Readings are available either on the web or, where there exists no web-based copy, at Graduate Services (http://www.lib.berkeley.edu/doemoff/grad/index.html) at 208 Doe Library. Access to readings available through JSTOR and other proprietary sources may require you to log on through a university-recognized computer and enter your Calnet ID. There can be high demand for the readings on reserve at peak times, and the library can make available only limited numbers of copies. In past years some students have found it useful to purchase some of the books from which material is assigned through their favorite online book seller and to assemble the materials for reproduction at a local copy shop.
Weekly Memo Question: Mar 5: Manhattan Island today has a population density of 70,000 people per square mile. The United States today has an average population density of 100 people per square mile--about the same as the global average in a world in which Asia has 200, Europe 130, Australia/Oceania 10, and Antarctica 0. Pick one paper. What do you think of the reasons it gives, implicitly or explicitly, for our tendency to agglomerate?
Weekly Memo Question: Feb 26: If we were at Chicago, by now you would have been taught to excess that externalities are rare and that government attempts to correct for them via Pigovian or regulatory means are destined to do more harm than good. But we are here at Berkeley--where serious interdependence and externality are everywhere, and where there is not a market that does not need either a large Pigovian tax or bounty somewhere or that does not need very skillful and well-designed regulation to come as close as possible to assigning property rights in order to cut the animal at the joints. What in the two papers this week leaves you suspicious of the Berkeley point of view?
Weekly Memo Question: Feb 19: Adam Smith confidently asserted that slavery was uneconomic--that in commercial society, manumission was the road to higher productivity because the carrot of working for yourself is much more efficient than the stick of being whipped by others. Was Smith right? If you conclude that he was right, does that mean that slavery is in general on the road to its natural extinction? And why is unfree labor such a common institution?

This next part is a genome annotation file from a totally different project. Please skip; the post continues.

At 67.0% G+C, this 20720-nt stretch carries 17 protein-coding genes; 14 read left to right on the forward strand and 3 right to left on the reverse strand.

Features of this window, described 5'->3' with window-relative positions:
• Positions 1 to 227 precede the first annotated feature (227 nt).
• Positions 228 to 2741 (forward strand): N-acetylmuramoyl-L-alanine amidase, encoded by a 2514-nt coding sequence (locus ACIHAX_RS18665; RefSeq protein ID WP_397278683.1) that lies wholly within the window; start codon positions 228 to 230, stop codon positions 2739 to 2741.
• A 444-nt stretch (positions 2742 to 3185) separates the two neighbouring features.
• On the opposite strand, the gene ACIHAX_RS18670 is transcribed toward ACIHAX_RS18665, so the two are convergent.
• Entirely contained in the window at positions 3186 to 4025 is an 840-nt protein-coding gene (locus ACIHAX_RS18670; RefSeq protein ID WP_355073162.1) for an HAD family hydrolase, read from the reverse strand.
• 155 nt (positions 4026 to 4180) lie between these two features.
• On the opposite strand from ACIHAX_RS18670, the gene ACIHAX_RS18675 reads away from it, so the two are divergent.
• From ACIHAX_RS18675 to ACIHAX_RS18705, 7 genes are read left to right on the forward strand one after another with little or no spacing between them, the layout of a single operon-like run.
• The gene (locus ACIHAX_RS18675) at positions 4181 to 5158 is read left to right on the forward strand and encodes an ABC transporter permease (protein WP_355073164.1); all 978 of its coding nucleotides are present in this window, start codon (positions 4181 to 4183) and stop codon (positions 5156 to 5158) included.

Weekly Memo Question: Feb 12: Economics tends to view growth as a continuous and diffuse process: if one firm does not solve the problem of how to efficiently utilize resources, others will and drive the first out of business; if one technological vein plays itself out, energy will focus on others. The papers this week argue either that unique institutions and technologies matter a lot or that they do not. What kinds of evidence not presented in this week's reading might lead you to come down on one side or the other?
Weekly Memo Question: Feb 5: Maxine Berg and Pat Hudson write that the "historiography of the industrial revolution in England has moved away from viewing the late eighteenth and early nineteenth centuries as a unique turning point in economic and social development." Whether or not it has, do the papers this week make you think that economic historians should move away from viewing the British Industrial Revolution as the axis upon which global economic history turns, or not?
Weekly Memo Question: Jan 29: The January 22 class painted a picture of an economic world in which (a) total factor productivity growth was very slow, and (b) as a result the overwhelming effect of technological progress was to increase human numbers rather than raise standards of living above bare subsistence. This week we read three pieces--Marx, Acemoglu et al., and Allen--all arguing that very important things were happening in northwestern Europe in 1500-1800 to raise the rate of total factor productivity growth. Pick one paper. Do you think it makes a convincing case? Taking as background January 22's class, how much of a difference in the global economic trend do you think that paper's factors by themselves could have made?
Gregory Clark (2007), A Farewell to Alms: A Brief Economic History of the World, Chapter 2, “The Logic of the Malthusian Economy,” pp. 19-39 and Chapter 3, “Living Standards,” pp. 40-70. Princeton: Princeton University Press. On reserve at Graduate Services. An earlier draft (not preferred) is available at http://tinyurl.com/dl20090112e (chapter 2) and >http://tinyurl.com/dl20090112j> (chapter 3)
Gregory Clark (2007), A Farewell to Alms: A Brief Economic History of the World, Chapter 2, “The Logic of the Malthusian Economy,” pp. 19-39 and Chapter 3, “Living Standards,” pp. 40-70. Princeton: Princeton University Press. On reserve at Graduate Services. An earlier draft (not preferred) is available at http://tinyurl.com/dl20090112e (chapter 2) and http://tinyurl.com/dl20090112j (chapter 3)
Your research paper is due on Friday May 9th. In addition to sending an electronic copy to both instructors, be sure to put a copy in Professor Eichengreen’s mail box in Economics Department reception on the 5th floor of Evans Hall. The office is open 9:00-4:00. The paper should not exceed 25 pages. This deadline will not be changed; plan in advance.